“Think not that I have come to abolish the law and the prophets; I have not come to abolish them but to fulfill them. For truly, I say to you, till heaven and earth will pass away, not an iota, a dot, will pass from the law until all is accomplished. Whoever then relaxes one of the least of these commandments and teaches men so, shall be called least in the kingdom of heaven; but he who does them and teaches them shall be called great in the kingdom of heaven. For I tell you, unless your righteousness exceeds that of the scribes and the Pharisees, you will never enter the kingdom of heaven” (Matthew 5:17-20).

Thus, Christ lived by the Word and the Law! And Jesus Christ set an example for us. Jesus also separated the “Law of God” from the “Jewish tradition,” which had replaced the Law Moses had received. Jesus cited this example:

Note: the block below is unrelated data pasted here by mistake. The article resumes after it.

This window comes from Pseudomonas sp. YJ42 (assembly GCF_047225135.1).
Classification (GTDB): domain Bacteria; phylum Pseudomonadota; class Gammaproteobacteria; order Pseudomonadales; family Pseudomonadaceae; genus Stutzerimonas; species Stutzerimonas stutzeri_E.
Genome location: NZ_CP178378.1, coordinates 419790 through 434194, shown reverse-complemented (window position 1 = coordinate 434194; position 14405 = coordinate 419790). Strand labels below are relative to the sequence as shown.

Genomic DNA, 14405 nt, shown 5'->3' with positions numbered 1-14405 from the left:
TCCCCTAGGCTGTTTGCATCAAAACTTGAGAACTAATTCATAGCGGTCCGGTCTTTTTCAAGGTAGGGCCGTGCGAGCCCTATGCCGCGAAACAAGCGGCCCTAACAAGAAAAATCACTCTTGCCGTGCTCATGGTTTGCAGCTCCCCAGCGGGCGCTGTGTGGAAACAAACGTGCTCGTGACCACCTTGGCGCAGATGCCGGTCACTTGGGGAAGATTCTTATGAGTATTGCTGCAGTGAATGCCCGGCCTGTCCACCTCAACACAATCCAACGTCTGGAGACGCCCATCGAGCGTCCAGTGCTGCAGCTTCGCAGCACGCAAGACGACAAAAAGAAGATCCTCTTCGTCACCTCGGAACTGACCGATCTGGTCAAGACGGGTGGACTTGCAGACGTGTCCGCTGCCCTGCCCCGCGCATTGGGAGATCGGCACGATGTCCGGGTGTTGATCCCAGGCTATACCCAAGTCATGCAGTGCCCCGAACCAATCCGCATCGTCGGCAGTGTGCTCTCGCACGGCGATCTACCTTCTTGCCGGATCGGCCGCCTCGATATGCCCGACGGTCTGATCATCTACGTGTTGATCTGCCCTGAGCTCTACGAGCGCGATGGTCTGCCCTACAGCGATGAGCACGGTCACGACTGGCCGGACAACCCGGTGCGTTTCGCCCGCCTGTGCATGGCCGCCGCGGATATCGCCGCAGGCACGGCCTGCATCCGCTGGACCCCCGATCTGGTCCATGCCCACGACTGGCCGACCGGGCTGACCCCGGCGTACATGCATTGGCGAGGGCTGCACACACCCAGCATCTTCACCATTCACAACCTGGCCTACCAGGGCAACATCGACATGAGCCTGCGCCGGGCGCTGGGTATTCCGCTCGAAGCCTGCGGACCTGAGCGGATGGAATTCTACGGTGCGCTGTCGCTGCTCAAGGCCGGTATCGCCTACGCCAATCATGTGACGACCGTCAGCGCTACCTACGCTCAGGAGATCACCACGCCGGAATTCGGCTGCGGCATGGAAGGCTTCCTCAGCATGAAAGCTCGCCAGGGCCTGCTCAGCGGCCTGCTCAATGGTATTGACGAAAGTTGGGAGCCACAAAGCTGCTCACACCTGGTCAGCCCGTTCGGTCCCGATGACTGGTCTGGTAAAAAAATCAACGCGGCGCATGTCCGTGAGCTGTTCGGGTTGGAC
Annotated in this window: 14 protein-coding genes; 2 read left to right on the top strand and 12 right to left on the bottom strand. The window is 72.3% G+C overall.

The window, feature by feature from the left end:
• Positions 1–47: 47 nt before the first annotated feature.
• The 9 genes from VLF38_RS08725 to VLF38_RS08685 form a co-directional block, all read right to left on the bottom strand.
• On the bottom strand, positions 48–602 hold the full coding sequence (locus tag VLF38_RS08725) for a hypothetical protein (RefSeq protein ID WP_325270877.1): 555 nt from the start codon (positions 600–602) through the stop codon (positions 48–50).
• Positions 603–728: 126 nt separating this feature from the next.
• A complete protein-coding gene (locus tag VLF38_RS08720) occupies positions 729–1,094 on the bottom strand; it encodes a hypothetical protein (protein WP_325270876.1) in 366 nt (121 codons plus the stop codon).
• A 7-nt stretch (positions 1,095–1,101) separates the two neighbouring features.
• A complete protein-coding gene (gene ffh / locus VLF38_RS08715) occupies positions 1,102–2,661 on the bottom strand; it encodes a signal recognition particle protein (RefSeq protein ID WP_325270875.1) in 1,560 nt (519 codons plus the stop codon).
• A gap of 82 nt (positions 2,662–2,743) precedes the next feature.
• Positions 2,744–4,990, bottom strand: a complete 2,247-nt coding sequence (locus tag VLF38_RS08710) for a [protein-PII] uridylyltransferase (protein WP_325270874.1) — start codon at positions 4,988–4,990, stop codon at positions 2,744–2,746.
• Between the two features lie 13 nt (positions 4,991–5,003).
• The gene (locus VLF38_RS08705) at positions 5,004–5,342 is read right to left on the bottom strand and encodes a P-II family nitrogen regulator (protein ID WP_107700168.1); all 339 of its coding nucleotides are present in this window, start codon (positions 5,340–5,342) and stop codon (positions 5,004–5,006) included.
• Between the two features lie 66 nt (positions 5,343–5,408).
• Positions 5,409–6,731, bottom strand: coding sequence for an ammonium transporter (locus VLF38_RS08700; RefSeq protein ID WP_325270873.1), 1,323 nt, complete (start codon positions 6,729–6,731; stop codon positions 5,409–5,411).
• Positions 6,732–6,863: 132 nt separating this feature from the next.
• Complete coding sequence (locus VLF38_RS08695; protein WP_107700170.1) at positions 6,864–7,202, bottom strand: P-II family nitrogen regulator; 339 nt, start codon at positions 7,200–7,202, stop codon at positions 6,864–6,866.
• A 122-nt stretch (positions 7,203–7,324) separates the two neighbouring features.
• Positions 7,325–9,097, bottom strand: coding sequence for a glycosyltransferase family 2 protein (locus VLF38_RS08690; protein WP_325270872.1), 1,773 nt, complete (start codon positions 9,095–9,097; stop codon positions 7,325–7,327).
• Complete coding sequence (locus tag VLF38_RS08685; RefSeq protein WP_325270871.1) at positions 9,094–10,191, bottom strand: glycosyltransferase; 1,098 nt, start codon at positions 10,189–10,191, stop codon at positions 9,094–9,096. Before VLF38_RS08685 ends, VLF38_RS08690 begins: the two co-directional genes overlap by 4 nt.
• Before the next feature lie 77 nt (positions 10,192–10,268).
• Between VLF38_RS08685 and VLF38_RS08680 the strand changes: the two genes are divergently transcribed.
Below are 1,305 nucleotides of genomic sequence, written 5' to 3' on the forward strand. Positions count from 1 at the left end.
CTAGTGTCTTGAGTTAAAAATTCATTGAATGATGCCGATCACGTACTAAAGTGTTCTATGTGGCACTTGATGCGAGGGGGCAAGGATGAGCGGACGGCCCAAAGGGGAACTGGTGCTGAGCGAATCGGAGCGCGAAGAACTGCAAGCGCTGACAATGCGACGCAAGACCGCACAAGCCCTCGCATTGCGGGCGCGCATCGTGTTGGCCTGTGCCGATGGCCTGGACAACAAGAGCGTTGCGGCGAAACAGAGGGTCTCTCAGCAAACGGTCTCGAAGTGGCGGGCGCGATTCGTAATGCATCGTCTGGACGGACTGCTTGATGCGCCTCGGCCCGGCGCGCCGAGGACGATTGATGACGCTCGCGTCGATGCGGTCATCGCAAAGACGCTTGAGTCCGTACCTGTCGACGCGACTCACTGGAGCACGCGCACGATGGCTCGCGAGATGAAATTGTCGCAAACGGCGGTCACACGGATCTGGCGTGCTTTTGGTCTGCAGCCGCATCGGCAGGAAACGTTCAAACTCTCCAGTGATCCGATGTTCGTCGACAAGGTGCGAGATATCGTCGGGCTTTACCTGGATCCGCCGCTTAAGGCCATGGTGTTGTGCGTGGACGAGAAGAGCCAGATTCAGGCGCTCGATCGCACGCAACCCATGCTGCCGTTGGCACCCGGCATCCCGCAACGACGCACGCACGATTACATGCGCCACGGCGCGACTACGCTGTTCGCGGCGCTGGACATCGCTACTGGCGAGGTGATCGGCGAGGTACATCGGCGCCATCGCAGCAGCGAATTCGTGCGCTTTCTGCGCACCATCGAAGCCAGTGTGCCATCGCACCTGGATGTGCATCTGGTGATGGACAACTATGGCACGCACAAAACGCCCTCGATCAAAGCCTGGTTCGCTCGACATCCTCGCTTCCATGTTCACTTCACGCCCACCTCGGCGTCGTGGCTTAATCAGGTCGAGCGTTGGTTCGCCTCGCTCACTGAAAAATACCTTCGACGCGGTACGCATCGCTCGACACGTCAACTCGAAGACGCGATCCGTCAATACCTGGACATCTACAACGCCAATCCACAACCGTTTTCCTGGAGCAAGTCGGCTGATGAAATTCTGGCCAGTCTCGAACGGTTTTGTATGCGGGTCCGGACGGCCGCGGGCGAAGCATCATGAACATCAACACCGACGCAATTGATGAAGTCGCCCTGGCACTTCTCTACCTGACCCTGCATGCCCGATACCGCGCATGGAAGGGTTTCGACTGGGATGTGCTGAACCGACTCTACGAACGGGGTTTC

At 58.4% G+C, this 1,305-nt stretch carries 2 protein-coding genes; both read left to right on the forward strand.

And Jesus said to them, “Well did Isaiah prophesy of you hypocrites, as it is written, ‘This people honors me with their lips, but their heart is far from me; in vain do they worship me, teaching as doctrines the precepts of men. You leave the commandments of God, and hold fast the tradition of men.”

And He said to them, “You have a fine way of rejecting the commandment of God, in order to keep your tradition! For Moses said, ‘Honor your father and your mother’; and, ‘He who speaks evil of father or mother, let him surely die’; but you say, ‘If a man tells his father or his mother, What you would have gained from me is Corban’ (that is given to God)—then you no longer permit him to do anything for his father or mother, thus making void the word of God through your tradition which you hand on. And many such things you do” (Mark 7:6-13)